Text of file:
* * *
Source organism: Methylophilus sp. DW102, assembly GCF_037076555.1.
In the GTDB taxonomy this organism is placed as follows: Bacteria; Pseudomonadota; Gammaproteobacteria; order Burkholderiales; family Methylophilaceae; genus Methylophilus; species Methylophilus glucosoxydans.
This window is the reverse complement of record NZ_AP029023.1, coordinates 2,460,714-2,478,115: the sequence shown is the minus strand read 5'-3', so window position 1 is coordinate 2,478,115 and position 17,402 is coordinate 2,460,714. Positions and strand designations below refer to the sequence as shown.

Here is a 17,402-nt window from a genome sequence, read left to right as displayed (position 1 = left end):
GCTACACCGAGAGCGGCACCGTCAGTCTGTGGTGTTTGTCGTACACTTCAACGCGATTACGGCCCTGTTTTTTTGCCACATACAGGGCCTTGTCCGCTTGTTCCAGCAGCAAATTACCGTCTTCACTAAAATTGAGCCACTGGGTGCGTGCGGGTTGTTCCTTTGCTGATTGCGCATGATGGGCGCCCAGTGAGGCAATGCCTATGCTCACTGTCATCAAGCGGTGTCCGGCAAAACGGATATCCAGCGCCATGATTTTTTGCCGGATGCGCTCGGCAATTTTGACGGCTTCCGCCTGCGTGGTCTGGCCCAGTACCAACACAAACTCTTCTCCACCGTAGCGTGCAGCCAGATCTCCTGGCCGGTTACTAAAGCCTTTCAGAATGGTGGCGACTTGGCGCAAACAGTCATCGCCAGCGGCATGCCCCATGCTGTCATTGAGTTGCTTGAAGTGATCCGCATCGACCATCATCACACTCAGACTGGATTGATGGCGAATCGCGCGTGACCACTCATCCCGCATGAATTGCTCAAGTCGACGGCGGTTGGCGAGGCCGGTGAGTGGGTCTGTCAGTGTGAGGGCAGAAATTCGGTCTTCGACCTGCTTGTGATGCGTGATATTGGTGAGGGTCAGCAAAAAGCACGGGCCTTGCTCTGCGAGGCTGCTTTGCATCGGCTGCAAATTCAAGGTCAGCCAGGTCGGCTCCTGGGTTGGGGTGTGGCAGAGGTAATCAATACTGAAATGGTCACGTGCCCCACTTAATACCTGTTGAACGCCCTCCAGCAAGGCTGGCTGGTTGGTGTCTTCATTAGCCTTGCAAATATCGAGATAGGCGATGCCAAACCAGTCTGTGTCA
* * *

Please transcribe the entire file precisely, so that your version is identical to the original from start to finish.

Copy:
Source organism: Methylophilus sp. DW102, assembly GCF_037076555.1.
In the GTDB taxonomy this organism is placed as follows: Bacteria; Pseudomonadota; Gammaproteobacteria; order Burkholderiales; family Methylophilaceae; genus Methylophilus; species Methylophilus glucosoxydans.
This window is the reverse complement of record NZ_AP029023.1, coordinates 2,460,714-2,478,115: the sequence shown is the minus strand read 5'-3', so window position 1 is coordinate 2,478,115 and position 17,402 is coordinate 2,460,714. Positions and strand designations below refer to the sequence as shown.

Here is a 17,402-nt window from a genome sequence, read left to right as displayed (position 1 = left end):
GCTACACCGAGAGCGGCACCGTCAGTCTGTGGTGTTTGTCGTACACTTCAACGCGATTACGGCCCTGTTTTTTTGCCACATACAGGGCCTTGTCCGCTTGTTCCAGCAGCAAATTACCGTCTTCACTAAAATTGAGCCACTGGGTGCGTGCGGGTTGTTCCTTTGCTGATTGCGCATGATGGGCGCCCAGTGAGGCAATGCCTATGCTCACTGTCATCAAGCGGTGTCCGGCAAAACGGATATCCAGCGCCATGATTTTTTGCCGGATGCGCTCGGCAATTTTGACGGCTTCCGCCTGCGTGGTCTGGCCCAGTACCAACACAAACTCTTCTCCACCGTAGCGTGCAGCCAGATCTCCTGGCCGGTTACTAAAGCCTTTCAGAATGGTGGCGACTTGGCGCAAACAGTCATCGCCAGCGGCATGCCCCATGCTGTCATTGAGTTGCTTGAAGTGATCCGCATCGACCATCATCACACTCAGACTGGATTGATGGCGAATCGCGCGTGACCACTCATCCCGCATGAATTGCTCAAGTCGACGGCGGTTGGCGAGGCCGGTGAGTGGGTCTGTCAGTGTGAGGGCAGAAATTCGGTCTTCGACCTGCTTGTGATGCGTGATATTGGTGAGGGTCAGCAAAAAGCACGGGCCTTGCTCTGCGAGGCTGCTTTGCATCGGCTGCAAATTCAAGGTCAGCCAGGTCGGCTCCTGGGTTGGGGTGTGGCAGAGGTAATCAATACTGAAATGGTCACGTGCCCCACTTAATACCTGTTGAACGCCCTCCAGCAAGGCTGGCTGGTTGGTGTCTTCATTAGCCTTGCAAATATCGAGATAGGCGATGCCAAACCAGTCTGTGTCA